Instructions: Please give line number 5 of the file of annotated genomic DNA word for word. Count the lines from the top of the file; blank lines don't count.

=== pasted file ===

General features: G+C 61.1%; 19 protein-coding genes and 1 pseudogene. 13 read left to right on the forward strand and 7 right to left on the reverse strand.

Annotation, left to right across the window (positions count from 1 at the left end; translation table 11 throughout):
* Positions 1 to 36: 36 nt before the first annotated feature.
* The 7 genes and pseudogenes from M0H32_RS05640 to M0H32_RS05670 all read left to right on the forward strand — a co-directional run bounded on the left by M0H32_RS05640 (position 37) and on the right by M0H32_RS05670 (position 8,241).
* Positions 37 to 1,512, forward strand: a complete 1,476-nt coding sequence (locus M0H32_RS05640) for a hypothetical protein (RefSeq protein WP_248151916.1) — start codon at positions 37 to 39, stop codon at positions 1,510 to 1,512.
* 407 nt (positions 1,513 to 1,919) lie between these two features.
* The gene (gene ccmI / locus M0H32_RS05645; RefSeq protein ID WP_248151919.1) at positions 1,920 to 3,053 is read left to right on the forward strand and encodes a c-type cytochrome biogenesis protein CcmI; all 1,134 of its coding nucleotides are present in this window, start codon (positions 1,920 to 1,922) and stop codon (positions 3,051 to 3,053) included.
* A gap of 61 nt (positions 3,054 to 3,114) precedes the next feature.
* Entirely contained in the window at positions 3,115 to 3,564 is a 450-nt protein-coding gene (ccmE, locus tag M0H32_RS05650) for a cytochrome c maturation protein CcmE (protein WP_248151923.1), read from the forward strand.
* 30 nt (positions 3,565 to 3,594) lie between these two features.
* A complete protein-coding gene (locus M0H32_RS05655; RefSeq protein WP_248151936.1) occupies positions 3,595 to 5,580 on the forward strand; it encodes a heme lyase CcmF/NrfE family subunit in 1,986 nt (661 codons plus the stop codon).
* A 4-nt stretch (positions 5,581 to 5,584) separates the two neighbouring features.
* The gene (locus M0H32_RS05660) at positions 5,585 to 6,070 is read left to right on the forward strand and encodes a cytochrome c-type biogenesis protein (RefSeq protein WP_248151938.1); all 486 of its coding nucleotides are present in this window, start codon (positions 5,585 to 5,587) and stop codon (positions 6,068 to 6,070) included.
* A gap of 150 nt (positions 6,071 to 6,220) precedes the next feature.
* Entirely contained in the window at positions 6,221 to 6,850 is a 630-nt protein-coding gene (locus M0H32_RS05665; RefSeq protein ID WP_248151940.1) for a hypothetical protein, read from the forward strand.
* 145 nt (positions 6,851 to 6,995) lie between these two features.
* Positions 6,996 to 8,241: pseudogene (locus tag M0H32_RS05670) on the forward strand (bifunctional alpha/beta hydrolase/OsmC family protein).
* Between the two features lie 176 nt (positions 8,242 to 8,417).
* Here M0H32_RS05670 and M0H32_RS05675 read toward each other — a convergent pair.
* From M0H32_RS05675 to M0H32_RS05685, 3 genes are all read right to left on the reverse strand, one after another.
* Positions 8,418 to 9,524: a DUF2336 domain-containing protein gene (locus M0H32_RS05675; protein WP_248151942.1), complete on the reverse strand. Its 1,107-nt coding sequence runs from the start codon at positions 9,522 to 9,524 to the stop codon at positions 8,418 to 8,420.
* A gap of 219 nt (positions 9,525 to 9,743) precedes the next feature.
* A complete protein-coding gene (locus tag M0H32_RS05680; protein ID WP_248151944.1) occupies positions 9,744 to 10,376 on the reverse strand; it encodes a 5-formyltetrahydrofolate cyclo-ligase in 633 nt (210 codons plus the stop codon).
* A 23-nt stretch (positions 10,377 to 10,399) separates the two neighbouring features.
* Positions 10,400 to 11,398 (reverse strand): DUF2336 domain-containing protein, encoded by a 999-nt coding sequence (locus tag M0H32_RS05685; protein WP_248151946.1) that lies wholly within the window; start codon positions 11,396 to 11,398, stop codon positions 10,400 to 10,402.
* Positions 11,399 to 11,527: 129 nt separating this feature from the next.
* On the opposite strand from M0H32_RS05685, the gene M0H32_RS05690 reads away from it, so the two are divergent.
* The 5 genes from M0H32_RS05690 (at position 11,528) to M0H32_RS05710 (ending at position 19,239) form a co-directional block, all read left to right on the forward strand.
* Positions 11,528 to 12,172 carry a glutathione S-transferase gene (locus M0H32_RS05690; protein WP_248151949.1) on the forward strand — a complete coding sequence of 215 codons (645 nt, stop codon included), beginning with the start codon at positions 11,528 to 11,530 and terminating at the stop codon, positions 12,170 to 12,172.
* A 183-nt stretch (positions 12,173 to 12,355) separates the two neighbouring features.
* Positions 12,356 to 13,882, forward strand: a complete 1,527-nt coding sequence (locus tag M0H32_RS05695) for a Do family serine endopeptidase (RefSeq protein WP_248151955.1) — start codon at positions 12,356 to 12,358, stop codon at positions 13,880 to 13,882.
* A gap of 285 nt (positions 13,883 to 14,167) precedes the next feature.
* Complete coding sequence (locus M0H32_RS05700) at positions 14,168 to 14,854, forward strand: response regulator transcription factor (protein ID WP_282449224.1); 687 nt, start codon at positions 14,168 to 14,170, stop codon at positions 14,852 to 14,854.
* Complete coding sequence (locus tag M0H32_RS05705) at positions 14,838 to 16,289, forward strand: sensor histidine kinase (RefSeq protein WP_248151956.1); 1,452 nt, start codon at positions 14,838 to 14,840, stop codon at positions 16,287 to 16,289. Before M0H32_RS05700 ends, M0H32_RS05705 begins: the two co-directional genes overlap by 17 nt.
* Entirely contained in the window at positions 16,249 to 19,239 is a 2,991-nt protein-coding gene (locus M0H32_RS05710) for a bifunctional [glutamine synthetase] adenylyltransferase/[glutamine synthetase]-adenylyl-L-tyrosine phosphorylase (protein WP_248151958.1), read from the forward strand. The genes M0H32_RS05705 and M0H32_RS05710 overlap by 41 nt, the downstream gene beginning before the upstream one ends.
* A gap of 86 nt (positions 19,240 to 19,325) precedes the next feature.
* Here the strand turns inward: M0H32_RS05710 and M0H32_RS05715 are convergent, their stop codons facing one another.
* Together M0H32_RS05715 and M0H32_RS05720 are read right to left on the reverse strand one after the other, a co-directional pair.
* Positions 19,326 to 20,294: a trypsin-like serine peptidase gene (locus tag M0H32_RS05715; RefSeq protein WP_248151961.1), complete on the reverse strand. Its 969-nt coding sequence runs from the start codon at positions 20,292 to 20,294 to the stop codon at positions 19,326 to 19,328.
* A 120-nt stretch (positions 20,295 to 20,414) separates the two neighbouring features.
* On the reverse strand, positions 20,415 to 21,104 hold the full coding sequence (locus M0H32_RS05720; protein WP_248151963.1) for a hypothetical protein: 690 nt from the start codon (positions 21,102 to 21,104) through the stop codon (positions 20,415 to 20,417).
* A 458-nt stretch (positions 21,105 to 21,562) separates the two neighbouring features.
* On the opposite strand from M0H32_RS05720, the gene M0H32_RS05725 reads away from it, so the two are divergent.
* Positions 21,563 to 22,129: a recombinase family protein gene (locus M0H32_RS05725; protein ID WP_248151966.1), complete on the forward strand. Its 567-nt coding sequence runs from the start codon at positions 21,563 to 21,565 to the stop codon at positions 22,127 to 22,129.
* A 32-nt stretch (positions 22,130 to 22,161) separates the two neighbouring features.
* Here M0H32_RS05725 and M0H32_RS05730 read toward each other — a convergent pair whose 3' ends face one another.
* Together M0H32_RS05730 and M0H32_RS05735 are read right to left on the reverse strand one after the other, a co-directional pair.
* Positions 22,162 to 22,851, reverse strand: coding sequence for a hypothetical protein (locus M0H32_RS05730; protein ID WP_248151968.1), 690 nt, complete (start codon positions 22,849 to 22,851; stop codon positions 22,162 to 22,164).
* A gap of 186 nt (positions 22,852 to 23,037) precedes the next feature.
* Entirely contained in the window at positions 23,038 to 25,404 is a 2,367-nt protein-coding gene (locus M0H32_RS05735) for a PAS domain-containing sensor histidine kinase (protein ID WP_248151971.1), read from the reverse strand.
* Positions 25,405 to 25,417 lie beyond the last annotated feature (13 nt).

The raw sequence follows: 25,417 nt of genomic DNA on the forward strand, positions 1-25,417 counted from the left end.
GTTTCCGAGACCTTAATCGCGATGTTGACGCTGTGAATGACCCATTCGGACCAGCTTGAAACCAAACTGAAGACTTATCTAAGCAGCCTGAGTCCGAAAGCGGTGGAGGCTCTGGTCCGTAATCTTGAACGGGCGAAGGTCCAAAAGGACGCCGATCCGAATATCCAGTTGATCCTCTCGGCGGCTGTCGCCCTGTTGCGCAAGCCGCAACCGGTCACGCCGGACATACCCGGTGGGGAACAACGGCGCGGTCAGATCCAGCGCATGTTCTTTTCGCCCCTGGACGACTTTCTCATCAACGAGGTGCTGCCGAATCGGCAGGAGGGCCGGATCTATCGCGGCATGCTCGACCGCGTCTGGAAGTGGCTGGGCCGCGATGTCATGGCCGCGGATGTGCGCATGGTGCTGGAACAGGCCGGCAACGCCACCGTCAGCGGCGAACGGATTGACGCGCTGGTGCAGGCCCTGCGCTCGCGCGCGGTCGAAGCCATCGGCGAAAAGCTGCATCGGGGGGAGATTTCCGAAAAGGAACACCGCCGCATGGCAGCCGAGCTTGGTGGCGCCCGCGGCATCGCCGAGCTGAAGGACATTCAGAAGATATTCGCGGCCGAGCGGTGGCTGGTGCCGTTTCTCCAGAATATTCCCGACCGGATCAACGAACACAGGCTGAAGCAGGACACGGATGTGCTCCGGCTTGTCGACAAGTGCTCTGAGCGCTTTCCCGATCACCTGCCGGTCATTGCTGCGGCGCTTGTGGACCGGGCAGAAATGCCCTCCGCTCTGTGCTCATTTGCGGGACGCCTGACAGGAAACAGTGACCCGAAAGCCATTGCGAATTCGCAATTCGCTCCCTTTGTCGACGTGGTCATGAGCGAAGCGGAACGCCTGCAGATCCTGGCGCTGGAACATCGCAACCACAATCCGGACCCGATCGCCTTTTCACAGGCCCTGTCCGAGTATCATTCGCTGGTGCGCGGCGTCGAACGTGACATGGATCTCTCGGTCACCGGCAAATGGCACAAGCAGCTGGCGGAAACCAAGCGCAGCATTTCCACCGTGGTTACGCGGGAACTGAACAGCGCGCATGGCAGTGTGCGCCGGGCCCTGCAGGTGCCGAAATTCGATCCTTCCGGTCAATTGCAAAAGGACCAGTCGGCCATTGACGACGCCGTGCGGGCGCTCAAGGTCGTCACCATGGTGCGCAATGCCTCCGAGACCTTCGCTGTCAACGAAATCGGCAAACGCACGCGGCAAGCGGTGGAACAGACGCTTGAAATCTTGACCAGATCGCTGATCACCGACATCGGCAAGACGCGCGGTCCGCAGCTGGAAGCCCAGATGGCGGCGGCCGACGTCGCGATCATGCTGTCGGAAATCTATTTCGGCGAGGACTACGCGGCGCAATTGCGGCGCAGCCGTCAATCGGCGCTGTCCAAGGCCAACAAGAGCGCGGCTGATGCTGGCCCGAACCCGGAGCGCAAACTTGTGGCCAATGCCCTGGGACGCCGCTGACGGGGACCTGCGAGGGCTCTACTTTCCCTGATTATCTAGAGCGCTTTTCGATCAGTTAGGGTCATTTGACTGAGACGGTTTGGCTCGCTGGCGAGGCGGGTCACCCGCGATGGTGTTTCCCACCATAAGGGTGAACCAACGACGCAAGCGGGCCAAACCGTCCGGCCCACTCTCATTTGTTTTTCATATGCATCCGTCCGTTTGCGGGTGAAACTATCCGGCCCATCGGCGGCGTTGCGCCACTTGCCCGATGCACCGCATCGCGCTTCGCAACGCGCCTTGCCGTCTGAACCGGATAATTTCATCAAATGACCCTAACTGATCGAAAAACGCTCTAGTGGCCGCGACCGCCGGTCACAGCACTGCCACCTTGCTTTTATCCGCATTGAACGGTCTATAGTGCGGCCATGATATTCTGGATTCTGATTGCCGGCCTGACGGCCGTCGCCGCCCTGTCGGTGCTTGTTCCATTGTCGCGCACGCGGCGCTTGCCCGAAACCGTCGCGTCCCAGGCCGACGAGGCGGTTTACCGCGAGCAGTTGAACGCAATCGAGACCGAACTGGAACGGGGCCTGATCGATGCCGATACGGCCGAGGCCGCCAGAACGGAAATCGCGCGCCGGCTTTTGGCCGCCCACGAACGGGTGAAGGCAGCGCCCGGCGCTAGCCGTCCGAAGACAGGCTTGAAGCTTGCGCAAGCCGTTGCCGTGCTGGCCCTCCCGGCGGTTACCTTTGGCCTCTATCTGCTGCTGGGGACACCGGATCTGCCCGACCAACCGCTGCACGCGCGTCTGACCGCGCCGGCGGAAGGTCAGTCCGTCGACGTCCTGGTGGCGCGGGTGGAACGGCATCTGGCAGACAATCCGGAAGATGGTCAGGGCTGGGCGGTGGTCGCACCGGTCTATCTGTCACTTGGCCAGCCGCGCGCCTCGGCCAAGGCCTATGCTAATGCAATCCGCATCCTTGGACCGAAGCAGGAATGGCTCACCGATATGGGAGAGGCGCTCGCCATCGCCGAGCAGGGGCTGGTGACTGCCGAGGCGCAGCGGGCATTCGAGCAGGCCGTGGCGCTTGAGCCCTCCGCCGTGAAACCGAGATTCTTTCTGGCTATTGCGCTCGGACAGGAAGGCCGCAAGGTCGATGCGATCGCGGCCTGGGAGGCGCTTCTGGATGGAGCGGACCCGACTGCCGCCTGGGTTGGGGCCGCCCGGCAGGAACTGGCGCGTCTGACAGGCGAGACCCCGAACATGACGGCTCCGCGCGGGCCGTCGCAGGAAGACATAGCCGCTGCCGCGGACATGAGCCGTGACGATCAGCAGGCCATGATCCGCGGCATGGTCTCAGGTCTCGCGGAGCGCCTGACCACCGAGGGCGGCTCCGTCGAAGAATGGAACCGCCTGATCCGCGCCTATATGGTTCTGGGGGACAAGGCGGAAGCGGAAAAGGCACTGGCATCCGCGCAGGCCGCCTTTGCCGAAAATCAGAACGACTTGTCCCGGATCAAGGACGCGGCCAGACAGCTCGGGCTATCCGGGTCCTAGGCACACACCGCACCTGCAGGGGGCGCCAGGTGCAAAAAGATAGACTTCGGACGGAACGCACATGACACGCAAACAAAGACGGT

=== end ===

* Positions 37 to 1,512, forward strand: a complete 1,476-nt coding sequence (locus M0H32_RS05640) for a hypothetical protein (RefSeq protein WP_248151916.1) — start codon at positions 37 to 39, stop codon at positions 1,510 to 1,512.